- Brooke Denisco
- Portland Tribune - Features
Grolla's charms are on the table and in the air
If you're going out for an intimate dinner to explain to your girlfriend of eight years that the strange woman who answered your cell phone is actually your wife, or to tell your mom that yes, she did overhear you describing her as the ideal body double for Kathy Bates, you'd better not go to Grolla. Unless you'd like one of the staff to mediate.
Grolla is a jolly place, not prone to secrets or seriousness. The lone waiter (who is also new owner Chris Lachmann) may tell you about how many scotches he drank the night before, introduce you to his wife and baby, or sit down at your table for a few minutes.
Out-of-towners not used to Northwest hospitality, or cynics who think that friendliness is a cover-up for some culinary wrongdoing, may be put on guard by Grolla's doting staff. Most will be won over by Grolla's charms.
Decorated with antique chandeliers, heavy floral drapes and handcrafted woodwork, Grolla's almost Victorian design is juxtaposed with moderately gritty Northeast Killingsworth Street. On warm days the French doors are open, providing a breeze throughout the petite space, and two tables are set on the sidewalk.
Since Grolla is a wine bar Ñ open until midnight on weekends Ñ you might expect to see lots of appetizers or small plates conducive to wine sampling and late-night dining. However, the appetizer menu is small and made up mostly of soups and salads. A few more wine-friendly selections would be nice.
The entree menu is small but dense. The chef seems partial to salmon, especially when it's in season. A recent special featured nearly a pound of gorgeous pink wild Pacific salmon on a nest of al dente spaghetti. Artichoke hearts and mushrooms sautŽed in lemon juice, butter, olive oil and garlic perfectly dressed the meal.
Grolla's flatiron steak is served Tuscan style. Don't expect a thick hunk of beef with a baked potato and butter. Here the meat is rubbed with olive oil and sea salt and sliced thin Ñ so it reaches perfect room temperature quickly. Creamy cheddar polenta provides a hearty base for the dainty flatiron.
Lachmann is Lebanese, a fact that's reflected in the otherwise Italian-rooted menu. Duck is prepared 'a la Beirut,' with a walnut risotto and fig sauce. Salmon is served with kalamata olives, capers and lemon juice.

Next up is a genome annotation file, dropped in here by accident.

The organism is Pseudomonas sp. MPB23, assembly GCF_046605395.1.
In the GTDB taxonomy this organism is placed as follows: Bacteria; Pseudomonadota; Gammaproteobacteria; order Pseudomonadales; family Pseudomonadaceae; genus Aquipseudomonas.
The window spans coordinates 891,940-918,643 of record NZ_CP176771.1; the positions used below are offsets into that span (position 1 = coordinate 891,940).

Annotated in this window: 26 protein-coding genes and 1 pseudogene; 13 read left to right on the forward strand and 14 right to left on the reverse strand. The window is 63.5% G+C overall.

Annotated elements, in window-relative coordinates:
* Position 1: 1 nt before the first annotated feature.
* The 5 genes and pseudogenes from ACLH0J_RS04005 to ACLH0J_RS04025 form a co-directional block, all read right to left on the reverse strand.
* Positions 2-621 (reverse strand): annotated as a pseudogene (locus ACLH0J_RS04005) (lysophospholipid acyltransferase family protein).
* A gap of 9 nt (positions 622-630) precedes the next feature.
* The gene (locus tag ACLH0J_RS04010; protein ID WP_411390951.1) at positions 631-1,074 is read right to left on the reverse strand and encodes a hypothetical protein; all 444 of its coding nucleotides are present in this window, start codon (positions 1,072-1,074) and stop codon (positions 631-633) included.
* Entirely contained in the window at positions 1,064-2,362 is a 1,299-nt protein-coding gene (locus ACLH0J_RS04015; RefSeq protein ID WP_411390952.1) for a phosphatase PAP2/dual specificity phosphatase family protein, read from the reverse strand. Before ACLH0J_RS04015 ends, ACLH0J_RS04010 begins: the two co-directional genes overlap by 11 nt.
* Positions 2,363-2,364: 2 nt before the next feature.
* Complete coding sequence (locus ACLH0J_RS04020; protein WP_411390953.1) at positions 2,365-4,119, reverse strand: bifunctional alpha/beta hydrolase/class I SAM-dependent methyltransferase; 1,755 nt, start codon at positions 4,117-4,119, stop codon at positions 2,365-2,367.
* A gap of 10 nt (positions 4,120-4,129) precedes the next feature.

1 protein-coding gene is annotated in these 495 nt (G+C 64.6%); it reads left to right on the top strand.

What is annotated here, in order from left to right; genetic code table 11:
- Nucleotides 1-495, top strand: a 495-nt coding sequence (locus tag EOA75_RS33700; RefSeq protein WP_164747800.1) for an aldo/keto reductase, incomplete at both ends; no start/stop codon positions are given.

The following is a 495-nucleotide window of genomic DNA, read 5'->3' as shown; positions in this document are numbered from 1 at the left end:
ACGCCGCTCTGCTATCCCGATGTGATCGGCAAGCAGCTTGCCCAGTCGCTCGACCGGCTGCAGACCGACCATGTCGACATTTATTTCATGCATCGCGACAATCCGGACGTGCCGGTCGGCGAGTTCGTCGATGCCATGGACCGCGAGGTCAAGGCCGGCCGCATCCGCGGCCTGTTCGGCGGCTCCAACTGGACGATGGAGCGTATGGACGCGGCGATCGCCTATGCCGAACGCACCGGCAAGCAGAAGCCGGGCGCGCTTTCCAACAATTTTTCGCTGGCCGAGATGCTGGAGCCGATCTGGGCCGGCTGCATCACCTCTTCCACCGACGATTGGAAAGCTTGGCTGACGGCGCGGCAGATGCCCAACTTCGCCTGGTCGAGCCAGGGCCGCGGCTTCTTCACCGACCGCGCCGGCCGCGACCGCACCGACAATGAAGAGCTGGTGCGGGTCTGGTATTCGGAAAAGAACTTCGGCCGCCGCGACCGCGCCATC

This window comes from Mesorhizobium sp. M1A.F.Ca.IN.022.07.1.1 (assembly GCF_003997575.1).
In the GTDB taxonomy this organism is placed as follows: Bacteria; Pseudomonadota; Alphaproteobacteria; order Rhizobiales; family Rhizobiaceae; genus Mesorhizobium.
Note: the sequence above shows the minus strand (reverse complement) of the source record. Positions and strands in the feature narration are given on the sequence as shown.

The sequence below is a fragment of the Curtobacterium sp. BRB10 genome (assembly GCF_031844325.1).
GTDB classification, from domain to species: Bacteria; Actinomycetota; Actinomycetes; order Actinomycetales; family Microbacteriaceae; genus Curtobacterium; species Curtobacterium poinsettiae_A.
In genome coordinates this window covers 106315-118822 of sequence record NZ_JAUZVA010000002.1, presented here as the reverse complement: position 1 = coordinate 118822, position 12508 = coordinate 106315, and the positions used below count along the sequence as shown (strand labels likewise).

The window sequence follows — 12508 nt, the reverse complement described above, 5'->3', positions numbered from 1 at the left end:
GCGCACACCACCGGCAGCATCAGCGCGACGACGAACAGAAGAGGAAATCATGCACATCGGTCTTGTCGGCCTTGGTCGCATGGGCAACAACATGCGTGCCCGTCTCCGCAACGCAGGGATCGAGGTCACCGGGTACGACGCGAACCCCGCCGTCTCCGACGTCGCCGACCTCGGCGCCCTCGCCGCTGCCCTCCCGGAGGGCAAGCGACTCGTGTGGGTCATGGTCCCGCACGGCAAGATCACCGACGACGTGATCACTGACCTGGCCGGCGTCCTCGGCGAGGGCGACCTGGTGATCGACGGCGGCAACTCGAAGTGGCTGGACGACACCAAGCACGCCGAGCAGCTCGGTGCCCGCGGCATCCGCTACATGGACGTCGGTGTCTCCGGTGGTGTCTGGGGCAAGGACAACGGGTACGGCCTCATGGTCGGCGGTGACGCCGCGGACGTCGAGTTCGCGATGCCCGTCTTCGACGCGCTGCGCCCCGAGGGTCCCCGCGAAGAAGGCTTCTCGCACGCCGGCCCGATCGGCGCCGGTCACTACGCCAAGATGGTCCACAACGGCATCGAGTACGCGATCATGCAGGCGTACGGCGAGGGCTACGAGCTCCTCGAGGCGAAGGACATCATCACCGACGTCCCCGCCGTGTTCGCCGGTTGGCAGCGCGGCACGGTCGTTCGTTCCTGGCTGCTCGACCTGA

Brunch may be the best forum for Grolla's Euro-Lebanese-Northwest fusion, and there's some consensus for this; the restaurant was much more crowded on a recent Sunday morning than it had been for dinner at 8 the previous Thursday night.
At some restaurants, brunch just means that breakfast is served until 3 p.m. At Grolla, brunch really is breakfast and lunch. You can have French toast on rustic bread that's soaked long enough in batter to crisp up on the griddle without getting tough or hard to cut. It almost tastes like a doughnut. Then there's ful mudammas, fava bean soup with olives and yogurt.
If you're not sure which way you're leaning, there's the smoked salmon omelet. Three eggs are folded around a salmon filet (no salty processed lox here), which is apple wood-smoked in-house. Fresh cream cheese freckled with caramelized onions provides a friendly buffer between the egg and the fish.
Sometimes Grolla overplays its hand. The Hakuna Frittata (basically an open-faced omelet) pits blue cheese against salmon, zucchini and rouille sauce, and the blue cheese conquers all, giving the taste buds no breathing room to enjoy the fresh salmon or produce.
All the brunch items are inexpensive. A basic breakfast with bacon, eggs, toast and fruit is only $4.95.
No matter what time of day you go to Grolla, you'll find something to like, whether it's the zinfandel or pinot noirs by the glass, a bite of tender, medium-rare duck or the complimentary plate of sliced melon, olives and walnuts at brunch. And, if you have any complaints or suggestions, you'll be given plenty of face time with the owner to air your views.